Capitol Live: Juneau representative’s bill passes unanimously

Capitol Live: Juneau representative’s bill passes unanimously

Live updates from inside the Capitol.

12:15 p.m.

This floor session is getting a little more interesting. Representatives are reflecting back on the wild joint session last Wednesday where lawmakers voted on the governor’s commissioner picks and appointees to boards and commissions.

Rep. Cathy Tilton, R-Wasilla, says the hearing was “probably the most contentious since statehood.” The main instance that raised eyebrows was when Rep. Ivy Spohnholz, D-Anchorage, raised allegations of sexual harassment connected to Karl Johnstone, a candidate for the Board of Fisheries.

Other lawmakers, especially those on the other side of the aisle, were furious that Spohnholz brought these allegations up when they hadn’t been brought to the light in the vetting process previously. Reps. Ben Carpenter and Sarah Vance even issued an apology to the appointees.

Spohnholz speaks on the floor today, saying the Legislature needs a better process for allowing anonymous accusers to come forward. She says they could have executive sessions to allow accusers to bring allegations and to allow the accused a chance to respond.

— Alex McCarthy

12:10 p.m.

Here’s Story’s statement when she proposed the bill.

— Alex McCarthy

12:04 p.m.

On the House floor, Juneau Rep. Andi Story’s first bill just passed unanimously. With a couple wild cards in the House, a unanimous vote is a fairly rare sight.

Story’s bill, House Bill 71, tries to ease the transition for veterans looking for jobs after leaving the service. It allows veterans to substitute documented military experience for minimum qualifications for state classified positions.

— Alex McCarthy

Rep. Andi Story, D-Juneau. (Michael Penn | Juneau Empire File)

Rep. Andi Story, D-Juneau. (Michael Penn | Juneau Empire File)

9:51 a.m.

This has mostly been an informational session, as Department of Corrections personnel are now presenting about services they offer inmates.

— Alex McCarthy

9:33 a.m.

Mead answering questions about sentencing, particularly as it pertains to getting defendants into treatment. Rep. Ben Carpenter is getting fired up about the court system not necessarily taking into account whether treatment is available to a defendant. How can a court sentence someone to treatment, he asks, if the judge doesn’t necessarily know whether treatment is available or accessible?

Carpenter refers to this as a “broken system” and asks Mead where the break in the process is. Mead says it’s not a judge’s job to find treatment.

“The court has one role,” Mead says. “We’re not a department. Our role, a judge’s role, is to sentence a defendant appropriately.”

— Alex McCarthy

Nancy Mead, general counsel of the Alaska Court, testifies to the House Finance Committee as they work on House Bill 14 at the Capitol on Wednesday, April 24, 2019. (Michael Penn | Juneau Empire)

Nancy Mead, general counsel of the Alaska Court, testifies to the House Finance Committee as they work on House Bill 14 at the Capitol on Wednesday, April 24, 2019. (Michael Penn | Juneau Empire)

9:23 a.m.

Long story short from the first 20 minutes of this meeting: HB 14 won’t cost much. Alaska State Troopers and the Department of Law both said this bill will not cost them anything, and the Public Defender’s Office said this will have an “undetermined” cost but that it shouldn’t be a major change.

The committee now moves on to a presentation on sentencing guidelines, from Alaska Court System General Counsel Nancy Mead.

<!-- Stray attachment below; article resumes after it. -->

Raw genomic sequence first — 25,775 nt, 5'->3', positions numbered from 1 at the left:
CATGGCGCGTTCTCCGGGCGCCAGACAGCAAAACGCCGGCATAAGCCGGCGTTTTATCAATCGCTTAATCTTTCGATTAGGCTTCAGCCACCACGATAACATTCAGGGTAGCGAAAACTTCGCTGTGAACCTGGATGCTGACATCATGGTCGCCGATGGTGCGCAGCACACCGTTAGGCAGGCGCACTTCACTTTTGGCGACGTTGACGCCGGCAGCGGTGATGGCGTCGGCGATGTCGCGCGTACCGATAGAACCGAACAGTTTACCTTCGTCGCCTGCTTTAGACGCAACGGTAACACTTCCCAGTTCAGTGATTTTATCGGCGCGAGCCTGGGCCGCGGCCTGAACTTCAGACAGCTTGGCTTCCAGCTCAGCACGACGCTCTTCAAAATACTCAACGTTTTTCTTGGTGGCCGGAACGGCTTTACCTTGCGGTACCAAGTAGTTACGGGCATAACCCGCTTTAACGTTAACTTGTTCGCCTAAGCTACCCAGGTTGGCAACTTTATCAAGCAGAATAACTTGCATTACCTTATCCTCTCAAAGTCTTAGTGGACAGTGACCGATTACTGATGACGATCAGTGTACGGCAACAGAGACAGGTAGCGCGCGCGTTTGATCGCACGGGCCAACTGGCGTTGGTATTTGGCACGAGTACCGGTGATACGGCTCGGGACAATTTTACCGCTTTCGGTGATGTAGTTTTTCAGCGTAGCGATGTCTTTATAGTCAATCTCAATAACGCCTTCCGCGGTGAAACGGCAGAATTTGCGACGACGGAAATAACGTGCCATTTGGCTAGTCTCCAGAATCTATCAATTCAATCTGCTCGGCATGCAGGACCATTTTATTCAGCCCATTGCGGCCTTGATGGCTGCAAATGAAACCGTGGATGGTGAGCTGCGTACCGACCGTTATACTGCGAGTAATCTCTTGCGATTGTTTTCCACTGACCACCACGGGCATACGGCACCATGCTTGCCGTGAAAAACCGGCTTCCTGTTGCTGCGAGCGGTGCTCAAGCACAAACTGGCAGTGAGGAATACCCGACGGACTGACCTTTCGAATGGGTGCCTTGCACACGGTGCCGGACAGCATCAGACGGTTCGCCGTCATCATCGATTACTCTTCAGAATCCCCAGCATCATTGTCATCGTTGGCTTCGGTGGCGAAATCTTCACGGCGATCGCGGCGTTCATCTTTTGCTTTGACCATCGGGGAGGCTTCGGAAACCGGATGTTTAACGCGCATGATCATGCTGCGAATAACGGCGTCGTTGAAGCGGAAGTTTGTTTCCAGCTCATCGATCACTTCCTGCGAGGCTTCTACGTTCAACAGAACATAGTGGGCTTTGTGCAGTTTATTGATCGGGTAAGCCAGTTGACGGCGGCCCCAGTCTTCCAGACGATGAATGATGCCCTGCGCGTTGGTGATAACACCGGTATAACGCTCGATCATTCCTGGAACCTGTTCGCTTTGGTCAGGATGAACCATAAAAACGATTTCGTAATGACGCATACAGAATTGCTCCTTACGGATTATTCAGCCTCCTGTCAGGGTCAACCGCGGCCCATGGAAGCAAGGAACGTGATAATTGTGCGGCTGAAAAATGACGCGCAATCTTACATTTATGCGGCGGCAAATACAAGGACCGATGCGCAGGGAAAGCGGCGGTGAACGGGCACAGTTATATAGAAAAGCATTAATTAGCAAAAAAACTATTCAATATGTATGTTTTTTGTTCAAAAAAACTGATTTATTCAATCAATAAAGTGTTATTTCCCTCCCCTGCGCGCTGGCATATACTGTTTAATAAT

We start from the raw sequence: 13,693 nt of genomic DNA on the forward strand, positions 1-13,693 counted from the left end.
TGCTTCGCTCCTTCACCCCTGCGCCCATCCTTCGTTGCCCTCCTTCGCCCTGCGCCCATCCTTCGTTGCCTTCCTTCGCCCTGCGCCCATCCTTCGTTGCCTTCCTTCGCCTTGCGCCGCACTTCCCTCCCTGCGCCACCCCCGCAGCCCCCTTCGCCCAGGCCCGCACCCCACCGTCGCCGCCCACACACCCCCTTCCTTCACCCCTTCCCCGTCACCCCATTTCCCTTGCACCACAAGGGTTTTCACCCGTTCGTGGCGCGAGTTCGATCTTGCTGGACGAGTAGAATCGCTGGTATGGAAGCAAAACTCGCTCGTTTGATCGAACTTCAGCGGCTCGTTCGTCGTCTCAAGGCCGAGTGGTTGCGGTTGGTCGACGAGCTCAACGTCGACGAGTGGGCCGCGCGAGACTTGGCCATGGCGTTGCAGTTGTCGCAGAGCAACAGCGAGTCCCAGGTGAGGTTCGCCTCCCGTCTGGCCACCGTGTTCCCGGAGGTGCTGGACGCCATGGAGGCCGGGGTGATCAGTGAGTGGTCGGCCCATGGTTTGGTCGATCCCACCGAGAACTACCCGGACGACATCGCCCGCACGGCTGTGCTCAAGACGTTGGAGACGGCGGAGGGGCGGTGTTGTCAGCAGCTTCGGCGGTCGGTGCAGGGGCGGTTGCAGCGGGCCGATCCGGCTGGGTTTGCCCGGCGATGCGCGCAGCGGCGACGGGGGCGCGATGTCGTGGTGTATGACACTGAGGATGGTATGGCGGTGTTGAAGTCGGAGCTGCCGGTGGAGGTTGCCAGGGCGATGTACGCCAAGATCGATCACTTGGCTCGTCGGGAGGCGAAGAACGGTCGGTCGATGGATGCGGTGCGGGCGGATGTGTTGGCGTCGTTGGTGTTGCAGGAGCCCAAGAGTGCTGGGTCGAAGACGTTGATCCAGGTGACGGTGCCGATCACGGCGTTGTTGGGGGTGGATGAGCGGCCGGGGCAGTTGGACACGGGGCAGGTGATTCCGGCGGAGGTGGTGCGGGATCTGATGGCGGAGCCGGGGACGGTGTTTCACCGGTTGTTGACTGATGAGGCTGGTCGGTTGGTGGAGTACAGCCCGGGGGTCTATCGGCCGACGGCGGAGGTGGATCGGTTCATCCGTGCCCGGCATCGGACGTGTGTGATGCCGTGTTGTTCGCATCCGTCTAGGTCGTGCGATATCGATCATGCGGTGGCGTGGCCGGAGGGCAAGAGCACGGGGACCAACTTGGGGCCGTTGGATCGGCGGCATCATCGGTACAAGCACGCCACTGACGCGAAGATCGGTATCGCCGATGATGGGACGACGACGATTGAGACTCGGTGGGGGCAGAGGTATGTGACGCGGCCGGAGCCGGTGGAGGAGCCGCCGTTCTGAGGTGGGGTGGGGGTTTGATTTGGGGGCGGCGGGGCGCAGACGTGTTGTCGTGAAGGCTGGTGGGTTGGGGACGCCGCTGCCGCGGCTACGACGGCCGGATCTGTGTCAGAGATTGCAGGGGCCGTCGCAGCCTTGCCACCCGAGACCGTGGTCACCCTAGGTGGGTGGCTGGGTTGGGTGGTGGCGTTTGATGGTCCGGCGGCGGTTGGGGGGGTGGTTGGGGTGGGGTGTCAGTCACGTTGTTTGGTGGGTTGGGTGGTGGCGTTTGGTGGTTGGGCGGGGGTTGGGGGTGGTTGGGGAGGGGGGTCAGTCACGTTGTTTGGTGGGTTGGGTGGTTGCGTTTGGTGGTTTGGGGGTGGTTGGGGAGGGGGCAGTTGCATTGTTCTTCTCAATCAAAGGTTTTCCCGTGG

— Alex McCarthy

9:20 a.m.

Rep. Colleen Sullivan-Leonard, one of the members of this committee, has been very vocal about wanting to get crime bills passed this session. She’s taken to Twitter multiple times about it, including once on her account and once via retweet yesterday.

— Alex McCarthy

9:05 a.m.

The House Finance Committee is discussing House Bill 14, which classifies the act of ejaculating on a person without consent as a sex crime. It also classifies strangulation as first-degree assault.

The first part of the bill was brought about by a 2018 case in which a man, Justin Schneider, choked a woman until she passed out and then ejaculated on her. He pleaded guilty to one felony charge and served no jail time beyond the time he spent waiting for trial. This became known as the “Schneider Loophole.

More on that case here.

— Alex McCarthy

Rep. Tammie Wilson, R-North Pole, chairs the House Finance Committee with Rep. Neal Foster, D-Nome, right, as they work on House Bill 14 at the Capitol on Wednesday, April 24, 2019. (Michael Penn | Juneau Empire)

Rep. Tammie Wilson, R-North Pole, chairs the House Finance Committee with Rep. Neal Foster, D-Nome, right, as they work on House Bill 14 at the Capitol on Wednesday, April 24, 2019. (Michael Penn | Juneau Empire)

8:45 a.m.

Both House and Senate finance committees are diving into crime bills today, and we’ll be getting started at the House meeting here in 15 minutes.

A recap of our coverage from yesterday:

The Senate Finance Committee heard a presentation from Legislative Finance Director David Teal, looking to the future of the governor’s budget plan and the House budget plan. According to Teal’s presentation, the House plan funds state services better and protects savings accounts better — but doesn’t allow for PFDs as large as Dunleavy’s plan. Here’s our story.

Rain Coast Data, along with Southeast Conference, conducted a survey of more than 300 Southeast business owners this month. The survey asked normal questions about the general business climate of Southeast, but also asked for business owners’ thoughts on the state’s fiscal situation. The results showed business owners and operators are at odds with many of Dunleavy’s plans. Here’s our story.

— Alex McCarthy

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